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Book Company Bankruptcy

In February Borders went bankrupt [1], since then they have been in the slow process of closing down. Now Borders is trying to clear the last of their stock and offering 80% discounts off the marked price.

I bought a book by Stephen Baxter and one by Peter F. Hamilton and those appeared to be the last two books worth buying (IMHO) on the almost empty sci-fi shelves, the books were a little tattered but at 80% discount I’m not complaining.

It’s been almost four years since I last bought books, and I still haven’t read all the free sci-fi stories and watched all the free sci-fi movies from the net which interest me [2]. So I’m not planning to buy many more books unless I see something better than a 50% discount.

Paul Wayper writes about the difficulty of buying ebooks [3]. It’s ironic that some people have claimed that ebooks were part of the cause of Borders financial troubles given that they really aren’t working well, not even for the most dedicated buyers. In related news Kobo (the company that runs the Borders ebook store) has assured customers that they won’t lose the books that they own [4]. There are very few situations in which a company needs to assure customers that they won’t lose property that they have paid for and received due to a corporate bankruptcy.

As further evidence that Digital Restrictions Management (DRM) is a bad thing, Apple have shut down the iFlow Reader [5] so that they can monopolise ebook sales on the iPhone and iPad. This is a good reason to avoid restricted platforms (such as anything from Apple) and encrypted content.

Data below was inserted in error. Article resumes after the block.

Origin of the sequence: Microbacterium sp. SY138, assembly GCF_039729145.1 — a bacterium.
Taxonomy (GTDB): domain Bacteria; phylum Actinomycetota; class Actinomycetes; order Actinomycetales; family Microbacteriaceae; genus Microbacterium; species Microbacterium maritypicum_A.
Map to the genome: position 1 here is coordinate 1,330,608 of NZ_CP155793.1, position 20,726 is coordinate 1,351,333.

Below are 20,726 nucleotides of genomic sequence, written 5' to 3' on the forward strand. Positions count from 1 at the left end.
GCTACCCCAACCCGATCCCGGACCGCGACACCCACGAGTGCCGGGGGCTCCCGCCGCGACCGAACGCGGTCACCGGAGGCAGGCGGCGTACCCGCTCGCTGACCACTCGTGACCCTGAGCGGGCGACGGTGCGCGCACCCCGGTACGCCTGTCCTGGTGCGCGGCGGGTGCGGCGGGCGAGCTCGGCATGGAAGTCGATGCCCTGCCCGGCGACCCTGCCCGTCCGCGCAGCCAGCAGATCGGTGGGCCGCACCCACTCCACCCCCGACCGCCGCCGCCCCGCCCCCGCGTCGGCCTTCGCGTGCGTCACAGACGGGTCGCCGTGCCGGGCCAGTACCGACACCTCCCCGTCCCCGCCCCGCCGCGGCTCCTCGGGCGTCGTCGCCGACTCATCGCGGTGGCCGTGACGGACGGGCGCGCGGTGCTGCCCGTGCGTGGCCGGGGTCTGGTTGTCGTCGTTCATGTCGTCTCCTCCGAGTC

It seems to me that Cory Doctorow’s scheme for giving copies of his books to libraries is a more effective way of donating in return for a free ebook [6] (which is rather similar to the “buy one get one” scheme that they used to run for OLPC). Hopefully Charles Stross will end up doing something similar to make Paul Wayper happy.

2 comments to Book Company Bankruptcy

  • someone

    You should have made clear in the first sentence that it’s about Borders in Australia only :-)

    Reading this on debian planet I almost fell off my chair, I thought I missed the news.

  • etbe

    I think that in Australia book companies generally buy books outright so they have to sell them no matter how low the price. While in the US they treat paperback books the same way as magazines and return the cover for full credit if they don’t sell. Therefore a US book seller that goes under will just return the covers and send the books to paper recycling.